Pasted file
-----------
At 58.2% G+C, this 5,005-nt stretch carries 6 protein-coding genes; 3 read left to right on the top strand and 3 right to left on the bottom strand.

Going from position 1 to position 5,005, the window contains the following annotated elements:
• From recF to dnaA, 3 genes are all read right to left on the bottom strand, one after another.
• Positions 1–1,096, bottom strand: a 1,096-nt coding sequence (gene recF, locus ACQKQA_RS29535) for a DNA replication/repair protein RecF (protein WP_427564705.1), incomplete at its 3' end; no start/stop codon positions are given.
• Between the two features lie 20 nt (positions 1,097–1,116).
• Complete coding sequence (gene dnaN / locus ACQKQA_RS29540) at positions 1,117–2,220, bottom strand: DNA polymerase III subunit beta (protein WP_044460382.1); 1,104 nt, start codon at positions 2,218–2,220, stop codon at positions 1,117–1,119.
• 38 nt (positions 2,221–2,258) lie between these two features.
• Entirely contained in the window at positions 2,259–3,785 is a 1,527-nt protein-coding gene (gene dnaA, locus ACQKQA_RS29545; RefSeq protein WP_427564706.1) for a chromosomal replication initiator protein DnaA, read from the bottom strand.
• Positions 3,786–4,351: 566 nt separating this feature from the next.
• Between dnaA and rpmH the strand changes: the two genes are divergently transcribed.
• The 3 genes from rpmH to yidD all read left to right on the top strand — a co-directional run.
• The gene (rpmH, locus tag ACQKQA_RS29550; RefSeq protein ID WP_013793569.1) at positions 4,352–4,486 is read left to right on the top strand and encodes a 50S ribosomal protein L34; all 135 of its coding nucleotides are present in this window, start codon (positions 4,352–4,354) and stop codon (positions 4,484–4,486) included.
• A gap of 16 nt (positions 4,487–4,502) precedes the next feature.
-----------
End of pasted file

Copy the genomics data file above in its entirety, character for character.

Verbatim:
At 58.2% G+C, this 5,005-nt stretch carries 6 protein-coding genes; 3 read left to right on the top strand and 3 right to left on the bottom strand.

Going from position 1 to position 5,005, the window contains the following annotated elements:
• From recF to dnaA, 3 genes are all read right to left on the bottom strand, one after another.
• Positions 1–1,096, bottom strand: a 1,096-nt coding sequence (gene recF, locus ACQKQA_RS29535) for a DNA replication/repair protein RecF (protein WP_427564705.1), incomplete at its 3' end; no start/stop codon positions are given.
• Between the two features lie 20 nt (positions 1,097–1,116).
• Complete coding sequence (gene dnaN / locus ACQKQA_RS29540) at positions 1,117–2,220, bottom strand: DNA polymerase III subunit beta (protein WP_044460382.1); 1,104 nt, start codon at positions 2,218–2,220, stop codon at positions 1,117–1,119.
• 38 nt (positions 2,221–2,258) lie between these two features.
• Entirely contained in the window at positions 2,259–3,785 is a 1,527-nt protein-coding gene (gene dnaA, locus ACQKQA_RS29545; RefSeq protein WP_427564706.1) for a chromosomal replication initiator protein DnaA, read from the bottom strand.
• Positions 3,786–4,351: 566 nt separating this feature from the next.
• Between dnaA and rpmH the strand changes: the two genes are divergently transcribed.
• The 3 genes from rpmH to yidD all read left to right on the top strand — a co-directional run.
• The gene (rpmH, locus tag ACQKQA_RS29550; RefSeq protein ID WP_013793569.1) at positions 4,352–4,486 is read left to right on the top strand and encodes a 50S ribosomal protein L34; all 135 of its coding nucleotides are present in this window, start codon (positions 4,352–4,354) and stop codon (positions 4,484–4,486) included.
• A gap of 16 nt (positions 4,487–4,502) precedes the next feature.